In this paper we report on an interdisciplinary project interviewing doctors and nurses about racial inequality in health care in the USA. We analysed data from interviews with twenty-two white doctors and nurses in which they were asked to offer explanations for racial inequality in health care. Results provide insight into how whiteness operates to provide white patients more often with appropriate health care and how colour-blind ideology can be adapted to accommodate naming white advantage and potential racial discrimination. However, even when naming mechanisms of white advantage in accessing resources, the white respondents avoided acknowledging how they are implicated in racial inequality in health care. We discuss the implications for understanding whiteness and colour-blind ideology.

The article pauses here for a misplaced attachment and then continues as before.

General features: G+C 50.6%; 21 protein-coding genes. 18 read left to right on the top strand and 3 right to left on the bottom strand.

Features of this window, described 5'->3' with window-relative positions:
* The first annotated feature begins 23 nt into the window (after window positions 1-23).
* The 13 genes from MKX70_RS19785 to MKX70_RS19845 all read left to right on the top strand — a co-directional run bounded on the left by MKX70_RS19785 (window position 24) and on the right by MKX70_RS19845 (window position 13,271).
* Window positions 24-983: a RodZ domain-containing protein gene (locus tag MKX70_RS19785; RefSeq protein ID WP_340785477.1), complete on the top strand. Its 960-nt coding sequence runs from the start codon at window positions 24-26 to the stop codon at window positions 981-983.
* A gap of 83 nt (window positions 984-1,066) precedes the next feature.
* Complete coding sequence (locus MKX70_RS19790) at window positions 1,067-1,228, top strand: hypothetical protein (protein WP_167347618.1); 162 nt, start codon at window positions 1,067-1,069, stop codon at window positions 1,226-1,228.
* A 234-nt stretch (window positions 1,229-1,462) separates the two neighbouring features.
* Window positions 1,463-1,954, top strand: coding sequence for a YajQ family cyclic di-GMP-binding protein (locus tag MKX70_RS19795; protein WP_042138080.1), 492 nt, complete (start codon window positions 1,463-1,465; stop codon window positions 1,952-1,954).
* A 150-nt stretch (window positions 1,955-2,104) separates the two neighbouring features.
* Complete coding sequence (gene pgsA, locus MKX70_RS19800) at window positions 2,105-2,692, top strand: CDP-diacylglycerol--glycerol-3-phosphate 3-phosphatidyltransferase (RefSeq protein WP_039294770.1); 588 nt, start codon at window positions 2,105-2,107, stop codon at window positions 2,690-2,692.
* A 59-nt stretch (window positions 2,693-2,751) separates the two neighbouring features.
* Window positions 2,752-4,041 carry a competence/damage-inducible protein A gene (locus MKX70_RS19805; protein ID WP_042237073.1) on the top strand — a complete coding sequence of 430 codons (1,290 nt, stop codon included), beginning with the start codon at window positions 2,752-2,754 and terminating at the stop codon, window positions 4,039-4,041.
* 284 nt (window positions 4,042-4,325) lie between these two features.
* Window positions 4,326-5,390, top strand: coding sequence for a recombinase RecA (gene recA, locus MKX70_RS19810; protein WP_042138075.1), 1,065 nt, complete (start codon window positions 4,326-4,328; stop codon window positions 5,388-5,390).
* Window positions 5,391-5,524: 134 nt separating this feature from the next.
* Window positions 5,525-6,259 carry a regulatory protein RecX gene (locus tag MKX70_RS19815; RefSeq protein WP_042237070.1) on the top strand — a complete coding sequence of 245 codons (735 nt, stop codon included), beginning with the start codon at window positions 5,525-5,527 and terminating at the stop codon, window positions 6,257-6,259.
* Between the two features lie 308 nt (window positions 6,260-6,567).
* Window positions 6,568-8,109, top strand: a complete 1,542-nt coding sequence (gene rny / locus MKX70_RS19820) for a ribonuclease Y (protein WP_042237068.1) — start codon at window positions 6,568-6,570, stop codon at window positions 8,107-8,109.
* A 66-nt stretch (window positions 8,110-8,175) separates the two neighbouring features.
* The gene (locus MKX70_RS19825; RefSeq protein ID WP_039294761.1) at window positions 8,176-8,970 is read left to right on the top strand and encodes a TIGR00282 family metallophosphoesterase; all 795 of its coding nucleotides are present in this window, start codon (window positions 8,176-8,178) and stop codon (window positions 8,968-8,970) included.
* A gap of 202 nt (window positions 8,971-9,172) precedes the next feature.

Bibliographical noteFunding Information:
This research was supported by a small project grant from the Veterans Affairs Health Services Research and Development Center for Chronic Disease Outcomes Research and a grant from the Taft Research Center at the University of Cincinnati. We thank Anna Linders, David Purcell and Rhys Williams for helpful suggestions on the paper.
- Racial discourse
- Racial inequality
- White racial ideology